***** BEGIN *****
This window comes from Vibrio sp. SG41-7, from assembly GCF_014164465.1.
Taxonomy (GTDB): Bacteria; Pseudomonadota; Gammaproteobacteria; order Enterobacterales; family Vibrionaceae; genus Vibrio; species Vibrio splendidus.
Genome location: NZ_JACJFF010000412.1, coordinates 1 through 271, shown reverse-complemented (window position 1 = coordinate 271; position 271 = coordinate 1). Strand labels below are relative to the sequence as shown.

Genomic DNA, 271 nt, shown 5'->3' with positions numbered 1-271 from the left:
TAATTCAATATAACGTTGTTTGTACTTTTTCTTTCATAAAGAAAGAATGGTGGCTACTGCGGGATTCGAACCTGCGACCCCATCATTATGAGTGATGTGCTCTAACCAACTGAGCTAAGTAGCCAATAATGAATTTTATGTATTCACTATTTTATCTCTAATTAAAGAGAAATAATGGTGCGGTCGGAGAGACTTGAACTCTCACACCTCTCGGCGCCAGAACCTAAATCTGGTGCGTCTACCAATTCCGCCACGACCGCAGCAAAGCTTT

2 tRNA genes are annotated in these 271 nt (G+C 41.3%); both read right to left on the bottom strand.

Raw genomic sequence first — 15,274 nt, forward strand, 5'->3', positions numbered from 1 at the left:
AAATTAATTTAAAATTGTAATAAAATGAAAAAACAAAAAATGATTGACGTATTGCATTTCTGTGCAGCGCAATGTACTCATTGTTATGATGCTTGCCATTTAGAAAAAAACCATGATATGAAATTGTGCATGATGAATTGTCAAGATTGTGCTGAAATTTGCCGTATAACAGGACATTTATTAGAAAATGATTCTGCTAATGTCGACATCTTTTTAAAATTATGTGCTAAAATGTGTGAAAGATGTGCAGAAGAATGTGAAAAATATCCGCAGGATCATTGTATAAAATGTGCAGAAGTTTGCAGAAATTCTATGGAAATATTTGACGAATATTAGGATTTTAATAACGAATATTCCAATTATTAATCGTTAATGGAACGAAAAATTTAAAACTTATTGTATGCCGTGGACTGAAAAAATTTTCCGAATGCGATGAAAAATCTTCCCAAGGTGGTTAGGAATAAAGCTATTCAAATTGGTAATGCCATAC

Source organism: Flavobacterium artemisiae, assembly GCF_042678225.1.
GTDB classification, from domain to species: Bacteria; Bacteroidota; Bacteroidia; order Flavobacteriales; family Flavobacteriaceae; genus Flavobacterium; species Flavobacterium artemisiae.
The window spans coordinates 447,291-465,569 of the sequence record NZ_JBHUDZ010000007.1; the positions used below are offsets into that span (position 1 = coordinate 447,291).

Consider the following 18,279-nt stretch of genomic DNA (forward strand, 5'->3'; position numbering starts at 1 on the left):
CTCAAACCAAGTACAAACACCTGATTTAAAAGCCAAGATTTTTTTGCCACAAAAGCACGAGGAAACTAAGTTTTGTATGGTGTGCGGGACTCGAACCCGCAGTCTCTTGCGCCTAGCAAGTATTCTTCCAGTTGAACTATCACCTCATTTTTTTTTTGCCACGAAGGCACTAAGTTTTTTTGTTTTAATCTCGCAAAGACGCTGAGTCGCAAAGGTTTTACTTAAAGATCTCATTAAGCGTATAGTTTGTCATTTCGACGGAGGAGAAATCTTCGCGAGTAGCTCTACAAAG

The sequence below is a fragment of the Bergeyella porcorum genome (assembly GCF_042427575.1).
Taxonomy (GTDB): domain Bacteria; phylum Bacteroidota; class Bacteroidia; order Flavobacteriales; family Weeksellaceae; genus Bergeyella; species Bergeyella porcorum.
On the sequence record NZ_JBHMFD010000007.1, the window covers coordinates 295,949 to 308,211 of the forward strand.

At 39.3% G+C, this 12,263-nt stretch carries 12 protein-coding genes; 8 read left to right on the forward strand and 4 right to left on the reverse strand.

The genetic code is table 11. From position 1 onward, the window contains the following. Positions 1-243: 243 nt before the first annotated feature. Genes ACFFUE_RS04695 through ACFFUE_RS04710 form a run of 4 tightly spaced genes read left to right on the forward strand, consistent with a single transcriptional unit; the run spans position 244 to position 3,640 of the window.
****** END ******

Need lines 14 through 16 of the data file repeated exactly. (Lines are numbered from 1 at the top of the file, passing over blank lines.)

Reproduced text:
The sequence below is a fragment of the Bergeyella porcorum genome (assembly GCF_042427575.1).
Taxonomy (GTDB): domain Bacteria; phylum Bacteroidota; class Bacteroidia; order Flavobacteriales; family Weeksellaceae; genus Bergeyella; species Bergeyella porcorum.
On the sequence record NZ_JBHMFD010000007.1, the window covers coordinates 295,949 to 308,211 of the forward strand.